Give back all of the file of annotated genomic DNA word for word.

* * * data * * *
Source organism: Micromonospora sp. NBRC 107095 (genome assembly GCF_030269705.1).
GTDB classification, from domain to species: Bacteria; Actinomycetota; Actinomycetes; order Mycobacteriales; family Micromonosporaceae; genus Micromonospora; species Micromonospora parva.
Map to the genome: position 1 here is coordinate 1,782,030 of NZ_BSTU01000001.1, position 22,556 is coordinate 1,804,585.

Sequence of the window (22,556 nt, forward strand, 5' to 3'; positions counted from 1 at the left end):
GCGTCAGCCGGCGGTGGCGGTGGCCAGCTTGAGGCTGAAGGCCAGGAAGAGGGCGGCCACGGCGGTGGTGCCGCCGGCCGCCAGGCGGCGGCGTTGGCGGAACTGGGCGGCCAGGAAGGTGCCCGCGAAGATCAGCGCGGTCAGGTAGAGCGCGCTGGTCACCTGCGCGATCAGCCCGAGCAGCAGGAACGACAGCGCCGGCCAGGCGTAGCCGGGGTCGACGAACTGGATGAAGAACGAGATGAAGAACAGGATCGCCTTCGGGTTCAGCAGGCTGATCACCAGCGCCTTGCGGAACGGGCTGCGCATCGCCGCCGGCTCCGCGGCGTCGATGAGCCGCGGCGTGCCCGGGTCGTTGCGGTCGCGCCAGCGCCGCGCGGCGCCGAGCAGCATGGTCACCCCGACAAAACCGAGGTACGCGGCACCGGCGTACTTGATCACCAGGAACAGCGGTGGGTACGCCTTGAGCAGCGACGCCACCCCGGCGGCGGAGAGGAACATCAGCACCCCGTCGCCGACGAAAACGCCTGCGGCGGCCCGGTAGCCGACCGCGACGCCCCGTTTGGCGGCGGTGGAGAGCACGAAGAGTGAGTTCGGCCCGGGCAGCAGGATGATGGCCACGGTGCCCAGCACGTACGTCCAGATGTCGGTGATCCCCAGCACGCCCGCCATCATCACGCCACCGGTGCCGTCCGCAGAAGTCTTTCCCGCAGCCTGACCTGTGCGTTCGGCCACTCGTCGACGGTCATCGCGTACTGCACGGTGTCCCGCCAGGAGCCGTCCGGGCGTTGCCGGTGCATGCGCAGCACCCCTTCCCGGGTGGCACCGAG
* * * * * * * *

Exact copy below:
Source organism: Micromonospora sp. NBRC 107095 (genome assembly GCF_030269705.1).
GTDB classification, from domain to species: Bacteria; Actinomycetota; Actinomycetes; order Mycobacteriales; family Micromonosporaceae; genus Micromonospora; species Micromonospora parva.
Map to the genome: position 1 here is coordinate 1,782,030 of NZ_BSTU01000001.1, position 22,556 is coordinate 1,804,585.

Sequence of the window (22,556 nt, forward strand, 5' to 3'; positions counted from 1 at the left end):
GCGTCAGCCGGCGGTGGCGGTGGCCAGCTTGAGGCTGAAGGCCAGGAAGAGGGCGGCCACGGCGGTGGTGCCGCCGGCCGCCAGGCGGCGGCGTTGGCGGAACTGGGCGGCCAGGAAGGTGCCCGCGAAGATCAGCGCGGTCAGGTAGAGCGCGCTGGTCACCTGCGCGATCAGCCCGAGCAGCAGGAACGACAGCGCCGGCCAGGCGTAGCCGGGGTCGACGAACTGGATGAAGAACGAGATGAAGAACAGGATCGCCTTCGGGTTCAGCAGGCTGATCACCAGCGCCTTGCGGAACGGGCTGCGCATCGCCGCCGGCTCCGCGGCGTCGATGAGCCGCGGCGTGCCCGGGTCGTTGCGGTCGCGCCAGCGCCGCGCGGCGCCGAGCAGCATGGTCACCCCGACAAAACCGAGGTACGCGGCACCGGCGTACTTGATCACCAGGAACAGCGGTGGGTACGCCTTGAGCAGCGACGCCACCCCGGCGGCGGAGAGGAACATCAGCACCCCGTCGCCGACGAAAACGCCTGCGGCGGCCCGGTAGCCGACCGCGACGCCCCGTTTGGCGGCGGTGGAGAGCACGAAGAGTGAGTTCGGCCCGGGCAGCAGGATGATGGCCACGGTGCCCAGCACGTACGTCCAGATGTCGGTGATCCCCAGCACGCCCGCCATCATCACGCCACCGGTGCCGTCCGCAGAAGTCTTTCCCGCAGCCTGACCTGTGCGTTCGGCCACTCGTCGACGGTCATCGCGTACTGCACGGTGTCCCGCCAGGAGCCGTCCGGGCGTTGCCGGTGCATGCGCAGCACCCCTTCCCGGGTGGCACCGAG